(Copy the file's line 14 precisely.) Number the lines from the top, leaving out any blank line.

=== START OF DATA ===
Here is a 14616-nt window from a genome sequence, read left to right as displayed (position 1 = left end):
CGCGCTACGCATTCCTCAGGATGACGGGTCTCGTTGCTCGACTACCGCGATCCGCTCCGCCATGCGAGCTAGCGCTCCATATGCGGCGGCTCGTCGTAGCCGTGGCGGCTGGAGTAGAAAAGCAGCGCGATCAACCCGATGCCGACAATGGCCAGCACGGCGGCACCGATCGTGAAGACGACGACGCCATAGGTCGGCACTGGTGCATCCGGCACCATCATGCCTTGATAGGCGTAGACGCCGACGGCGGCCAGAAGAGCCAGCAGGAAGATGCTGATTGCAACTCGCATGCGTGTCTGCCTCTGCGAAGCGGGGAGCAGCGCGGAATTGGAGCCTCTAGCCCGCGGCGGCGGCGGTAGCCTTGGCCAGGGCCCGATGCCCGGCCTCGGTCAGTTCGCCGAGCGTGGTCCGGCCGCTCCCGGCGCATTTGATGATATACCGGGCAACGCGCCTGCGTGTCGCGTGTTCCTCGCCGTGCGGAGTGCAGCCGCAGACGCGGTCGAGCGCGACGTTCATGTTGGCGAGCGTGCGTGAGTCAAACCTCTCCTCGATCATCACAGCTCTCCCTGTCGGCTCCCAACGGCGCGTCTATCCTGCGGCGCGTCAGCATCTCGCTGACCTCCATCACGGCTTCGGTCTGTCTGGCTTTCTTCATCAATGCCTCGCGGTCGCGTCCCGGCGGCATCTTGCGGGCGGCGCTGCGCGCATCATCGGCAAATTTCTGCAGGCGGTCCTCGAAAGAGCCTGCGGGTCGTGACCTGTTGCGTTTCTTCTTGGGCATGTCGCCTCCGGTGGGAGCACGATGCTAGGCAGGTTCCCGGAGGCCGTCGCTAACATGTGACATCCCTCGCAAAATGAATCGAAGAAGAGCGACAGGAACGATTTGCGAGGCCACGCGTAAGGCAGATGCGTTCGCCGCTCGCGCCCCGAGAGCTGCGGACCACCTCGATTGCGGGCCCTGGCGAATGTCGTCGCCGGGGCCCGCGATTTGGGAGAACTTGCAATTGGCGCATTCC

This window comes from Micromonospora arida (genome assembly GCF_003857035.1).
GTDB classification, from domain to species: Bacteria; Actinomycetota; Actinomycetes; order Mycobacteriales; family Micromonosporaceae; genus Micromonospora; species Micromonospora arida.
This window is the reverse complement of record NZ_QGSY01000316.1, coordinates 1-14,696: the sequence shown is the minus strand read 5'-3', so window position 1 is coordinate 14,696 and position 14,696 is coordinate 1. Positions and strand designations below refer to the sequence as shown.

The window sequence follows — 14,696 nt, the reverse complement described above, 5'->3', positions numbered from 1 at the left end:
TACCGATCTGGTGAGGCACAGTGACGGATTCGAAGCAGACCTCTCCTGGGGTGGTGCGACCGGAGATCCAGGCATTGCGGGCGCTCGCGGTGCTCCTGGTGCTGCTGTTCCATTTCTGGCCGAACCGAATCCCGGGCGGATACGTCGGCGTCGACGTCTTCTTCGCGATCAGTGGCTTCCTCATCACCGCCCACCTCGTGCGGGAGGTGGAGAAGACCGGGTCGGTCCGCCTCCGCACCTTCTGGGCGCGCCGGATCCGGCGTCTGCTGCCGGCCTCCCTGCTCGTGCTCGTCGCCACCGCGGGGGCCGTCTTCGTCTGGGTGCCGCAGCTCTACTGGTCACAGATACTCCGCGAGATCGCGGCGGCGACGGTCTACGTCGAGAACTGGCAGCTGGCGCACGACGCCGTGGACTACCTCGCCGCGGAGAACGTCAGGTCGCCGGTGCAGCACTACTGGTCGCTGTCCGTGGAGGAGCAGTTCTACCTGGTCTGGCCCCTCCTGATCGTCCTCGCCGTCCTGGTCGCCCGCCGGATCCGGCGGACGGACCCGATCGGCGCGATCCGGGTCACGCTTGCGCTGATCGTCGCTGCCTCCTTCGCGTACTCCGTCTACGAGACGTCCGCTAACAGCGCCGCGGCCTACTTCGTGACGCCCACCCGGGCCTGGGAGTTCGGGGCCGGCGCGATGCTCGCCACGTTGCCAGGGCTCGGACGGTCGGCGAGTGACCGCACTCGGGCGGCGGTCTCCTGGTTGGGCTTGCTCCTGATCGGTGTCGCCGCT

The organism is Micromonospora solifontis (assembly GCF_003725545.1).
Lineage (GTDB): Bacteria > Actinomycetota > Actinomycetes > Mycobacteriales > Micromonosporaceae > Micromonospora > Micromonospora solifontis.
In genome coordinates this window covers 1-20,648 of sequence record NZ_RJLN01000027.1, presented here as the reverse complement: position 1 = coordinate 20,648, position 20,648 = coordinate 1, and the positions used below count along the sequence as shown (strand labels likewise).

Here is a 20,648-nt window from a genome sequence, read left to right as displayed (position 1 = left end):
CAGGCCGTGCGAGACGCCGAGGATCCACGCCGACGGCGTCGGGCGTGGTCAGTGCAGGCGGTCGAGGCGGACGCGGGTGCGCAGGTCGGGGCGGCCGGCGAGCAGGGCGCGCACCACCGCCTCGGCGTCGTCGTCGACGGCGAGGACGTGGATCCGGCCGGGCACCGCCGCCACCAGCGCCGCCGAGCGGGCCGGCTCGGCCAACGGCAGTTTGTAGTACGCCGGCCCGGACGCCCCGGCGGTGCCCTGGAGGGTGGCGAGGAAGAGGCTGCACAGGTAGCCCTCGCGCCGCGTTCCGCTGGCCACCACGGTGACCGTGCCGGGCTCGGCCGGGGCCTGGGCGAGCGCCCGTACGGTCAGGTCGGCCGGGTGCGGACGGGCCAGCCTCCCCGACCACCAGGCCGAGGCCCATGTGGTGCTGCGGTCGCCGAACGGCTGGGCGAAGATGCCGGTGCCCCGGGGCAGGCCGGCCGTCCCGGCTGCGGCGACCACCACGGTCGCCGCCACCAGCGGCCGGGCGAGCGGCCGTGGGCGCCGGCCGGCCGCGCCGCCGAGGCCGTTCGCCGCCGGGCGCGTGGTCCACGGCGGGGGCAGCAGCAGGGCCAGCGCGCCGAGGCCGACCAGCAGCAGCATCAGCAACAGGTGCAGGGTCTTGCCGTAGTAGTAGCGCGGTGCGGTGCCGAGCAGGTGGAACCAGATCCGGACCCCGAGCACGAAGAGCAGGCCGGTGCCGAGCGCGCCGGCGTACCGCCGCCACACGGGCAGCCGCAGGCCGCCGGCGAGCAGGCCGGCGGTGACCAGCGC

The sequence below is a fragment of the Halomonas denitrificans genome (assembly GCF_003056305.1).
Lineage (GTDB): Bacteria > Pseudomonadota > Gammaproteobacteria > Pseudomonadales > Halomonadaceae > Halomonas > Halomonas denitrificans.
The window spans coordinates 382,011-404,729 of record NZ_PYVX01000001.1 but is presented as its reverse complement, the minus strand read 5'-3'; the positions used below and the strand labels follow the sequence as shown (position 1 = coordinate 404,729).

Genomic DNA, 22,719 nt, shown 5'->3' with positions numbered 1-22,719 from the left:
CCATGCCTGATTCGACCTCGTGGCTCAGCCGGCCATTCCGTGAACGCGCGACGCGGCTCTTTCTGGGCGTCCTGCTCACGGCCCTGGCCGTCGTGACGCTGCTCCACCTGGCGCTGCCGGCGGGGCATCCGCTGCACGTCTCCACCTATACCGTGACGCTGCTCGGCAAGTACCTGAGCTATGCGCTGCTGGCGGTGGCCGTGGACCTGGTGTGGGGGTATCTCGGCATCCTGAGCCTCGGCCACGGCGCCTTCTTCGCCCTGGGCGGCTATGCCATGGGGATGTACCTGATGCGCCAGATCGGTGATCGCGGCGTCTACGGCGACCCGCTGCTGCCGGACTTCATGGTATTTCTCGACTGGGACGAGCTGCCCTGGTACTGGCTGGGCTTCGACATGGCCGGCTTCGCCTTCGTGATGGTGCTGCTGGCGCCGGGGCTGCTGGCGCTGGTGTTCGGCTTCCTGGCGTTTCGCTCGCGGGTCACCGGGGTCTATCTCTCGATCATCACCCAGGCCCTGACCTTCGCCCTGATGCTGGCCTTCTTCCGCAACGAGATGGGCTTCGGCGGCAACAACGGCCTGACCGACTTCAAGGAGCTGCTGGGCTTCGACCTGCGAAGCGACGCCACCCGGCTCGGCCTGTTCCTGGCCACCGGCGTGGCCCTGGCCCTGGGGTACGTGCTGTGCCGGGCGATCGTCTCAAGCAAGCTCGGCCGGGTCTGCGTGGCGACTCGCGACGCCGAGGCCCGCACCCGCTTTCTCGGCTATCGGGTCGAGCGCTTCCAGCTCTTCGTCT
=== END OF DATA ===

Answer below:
Lineage (GTDB): Bacteria > Pseudomonadota > Gammaproteobacteria > Pseudomonadales > Halomonadaceae > Halomonas > Halomonas denitrificans.